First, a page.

Neighborhood News

Honoring and Preserving History in Wilco’s Cemeteries

Column by Commissioner Cook

  • 17 June 2021
  • Author: Doris Sanchez
  • Number of views: 1509

Members of the Round Rock Black History Organization gather to place flags for Veterans Day at Hopewell Cemetery on Nov. 7, 2020. They are from left: Tiffany and husband Paul Gibson, Julie Chapa, Tina Steiner, Ella Morrison, Round Rock Police Chief Allen Banks and his Father, Craig Walker, who was visiting from Albuquerque, New Mexico.  Photo courtesy of Kathryn Effinger.

Ella Morrison: "We need to give credit to two others who helped in recent  years. Bobbie Withriow who cut tree limbs, cleaned Veteran headstones, and donated and helped place flowers on every grave in the cemetery, and planted three Crepe Myrtle trees. Sherry Richards also helped with cleaning and planting in the recent past. Bobbie Withriow and The Fallen Org. can never be compensated enough for his help." 

While ancestral research can be found online, in family Bibles and from records like death certificates maintained by counties, another good source is tombstones.

But many cemeteries are in the middle of nowhere!

Wayne Ware, chair of the Cemetery Restoration Committee, under the direction of the Williamson County Historical Commission, told me that years ago in Granger a woman whose husband had died put him in the back of her wagon and started down the road. A stranger saw her and told her to bury him on land nearby.

Also, over 100 Wilco cemeteries are behind locked gates or not yet located. Sometimes a property owner will give permission to relatives or others to get on their land, but many landowners don’t live on the property, so gaining access is nearly impossible.

Yet the cemetery committee plods on. It currently has 16 active volunteers who maintain 20 neglected cemeteries in the county on a rotation basis. The history buried in these cemeteries motivates the volunteers who call the interned “the pioneers” of Williamson County.

The committee has identified 236 cemeteries, 26 of which have received the Historic Texas Cemetery designation by the Texas Historical Commission.

Nancy Bell, treasurer for the Historic Commission, said some of these cemeteries date back to the 1840s. Starting in the spring, the volunteers mow and clean the cemeteries. In the fall, after the weeds and grass die down, they remove old, dead trees and underbrush.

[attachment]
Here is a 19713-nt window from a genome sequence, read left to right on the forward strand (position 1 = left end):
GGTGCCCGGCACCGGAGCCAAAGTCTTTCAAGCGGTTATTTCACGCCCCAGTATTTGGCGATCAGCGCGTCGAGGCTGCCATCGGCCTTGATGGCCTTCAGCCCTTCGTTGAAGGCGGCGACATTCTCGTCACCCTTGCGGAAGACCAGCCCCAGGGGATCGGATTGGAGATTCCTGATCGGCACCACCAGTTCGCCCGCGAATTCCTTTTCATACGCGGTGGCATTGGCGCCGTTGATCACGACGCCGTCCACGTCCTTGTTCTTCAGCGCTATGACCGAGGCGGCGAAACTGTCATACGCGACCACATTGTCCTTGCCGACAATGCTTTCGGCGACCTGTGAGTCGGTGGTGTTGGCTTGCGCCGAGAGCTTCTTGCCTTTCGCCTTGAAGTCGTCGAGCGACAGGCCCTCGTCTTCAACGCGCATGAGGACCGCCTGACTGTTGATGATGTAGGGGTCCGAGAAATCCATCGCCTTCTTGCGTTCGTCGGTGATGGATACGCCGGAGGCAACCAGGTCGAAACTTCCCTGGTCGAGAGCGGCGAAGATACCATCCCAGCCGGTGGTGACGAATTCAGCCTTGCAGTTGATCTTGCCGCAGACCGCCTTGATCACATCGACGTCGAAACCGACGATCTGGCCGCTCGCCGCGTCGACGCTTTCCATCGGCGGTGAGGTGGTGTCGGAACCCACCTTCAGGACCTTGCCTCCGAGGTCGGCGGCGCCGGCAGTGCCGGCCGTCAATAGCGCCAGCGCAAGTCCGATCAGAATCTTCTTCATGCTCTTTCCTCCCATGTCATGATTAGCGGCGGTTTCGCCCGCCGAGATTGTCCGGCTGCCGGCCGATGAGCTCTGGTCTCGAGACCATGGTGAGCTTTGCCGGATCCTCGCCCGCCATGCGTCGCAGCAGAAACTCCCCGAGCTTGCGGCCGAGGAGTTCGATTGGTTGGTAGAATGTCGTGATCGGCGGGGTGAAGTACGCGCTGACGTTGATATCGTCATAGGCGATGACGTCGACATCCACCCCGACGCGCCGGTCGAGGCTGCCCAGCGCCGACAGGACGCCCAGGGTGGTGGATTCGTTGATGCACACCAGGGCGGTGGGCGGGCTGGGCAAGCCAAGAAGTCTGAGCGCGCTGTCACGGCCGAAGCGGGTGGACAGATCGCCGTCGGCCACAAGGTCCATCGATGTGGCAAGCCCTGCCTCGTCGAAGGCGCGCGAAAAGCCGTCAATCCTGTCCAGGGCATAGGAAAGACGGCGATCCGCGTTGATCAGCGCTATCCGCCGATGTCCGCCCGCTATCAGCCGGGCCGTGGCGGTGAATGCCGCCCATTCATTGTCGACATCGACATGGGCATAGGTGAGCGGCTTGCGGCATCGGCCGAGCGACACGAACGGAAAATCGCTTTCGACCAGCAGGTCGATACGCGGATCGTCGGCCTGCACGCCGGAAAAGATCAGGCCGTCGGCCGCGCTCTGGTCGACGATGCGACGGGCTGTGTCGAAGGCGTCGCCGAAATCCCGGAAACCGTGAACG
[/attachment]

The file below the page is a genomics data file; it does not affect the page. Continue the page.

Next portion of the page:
​Last fall, the volunteers spent many hours clearing out the Hargis cemetery, located on an acre south of Taylor and north of Coupland. A fund was established by the Hargis family for its upkeep, but the money’s whereabouts is unknown.

However, the plot had become impenetrable from overgrown brambles, brush, shrubs and trees and is known for an abundance of rattlesnakes. Still, the volunteers cleared it.

Eloise Brackenridge, chair of the Historical Commission, tells another story about the Taylor cemetery that began after someone died during a gunfight, and the townspeople needed somewhere to bury the dead.

Round Rock residents Tina Steiner, her Aunt, Ella Sauls Morrison, Morri

Commissioner Cook encourages Wilco residents to take Community Health Survey

Sponsored by the Williamson County and Cities Health District (WCCHD)

  • 12 May 2021
  • Author: Doris Sanchez
  • Number of views: 1540

Graphic with writing that says "Do you have a moment" and "Take the 2022 Community Health Survey" with images of people on it.The Community Health Survey will be open from May 3-14, 2021.

Our community is working together to improve health and wellness in Williamson County. The Community Heath Assessment (CHA) engages community members and local public health system partners to collect and analyze health-related data from many sources. A survey is now available to collect the community’s feedback on what they believe are the most pressing health needs for Williamson County. The feedback will be used to inform decision-making, prioritize health issues, and assist in the development and implementation of Community Health Improvement Plan (CHIP).

Health care providers, faith-based organizations, public health, school districts, non-profit organizations, local governments and community members are working together to address health issues where we live, learn, work and play.